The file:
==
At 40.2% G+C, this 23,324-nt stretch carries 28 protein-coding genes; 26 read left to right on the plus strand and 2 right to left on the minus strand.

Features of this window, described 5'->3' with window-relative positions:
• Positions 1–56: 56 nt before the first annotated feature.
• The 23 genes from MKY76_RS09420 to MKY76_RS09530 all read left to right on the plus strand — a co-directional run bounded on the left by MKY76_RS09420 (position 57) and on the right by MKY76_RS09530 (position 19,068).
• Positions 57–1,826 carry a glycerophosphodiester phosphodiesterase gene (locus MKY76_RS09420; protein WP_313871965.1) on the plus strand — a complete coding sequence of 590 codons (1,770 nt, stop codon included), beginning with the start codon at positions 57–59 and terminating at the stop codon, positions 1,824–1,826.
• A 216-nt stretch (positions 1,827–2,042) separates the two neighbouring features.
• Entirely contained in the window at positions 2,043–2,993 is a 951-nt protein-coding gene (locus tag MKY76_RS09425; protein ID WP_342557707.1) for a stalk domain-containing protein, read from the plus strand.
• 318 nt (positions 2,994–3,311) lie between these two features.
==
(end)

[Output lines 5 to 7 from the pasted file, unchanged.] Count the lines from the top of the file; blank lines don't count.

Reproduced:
• Positions 57–1,826 carry a glycerophosphodiester phosphodiesterase gene (locus MKY76_RS09420; protein WP_313871965.1) on the plus strand — a complete coding sequence of 590 codons (1,770 nt, stop codon included), beginning with the start codon at positions 57–59 and terminating at the stop codon, positions 1,824–1,826.
• A 216-nt stretch (positions 1,827–2,042) separates the two neighbouring features.
• Entirely contained in the window at positions 2,043–2,993 is a 951-nt protein-coding gene (locus tag MKY76_RS09425; protein ID WP_342557707.1) for a stalk domain-containing protein, read from the plus strand.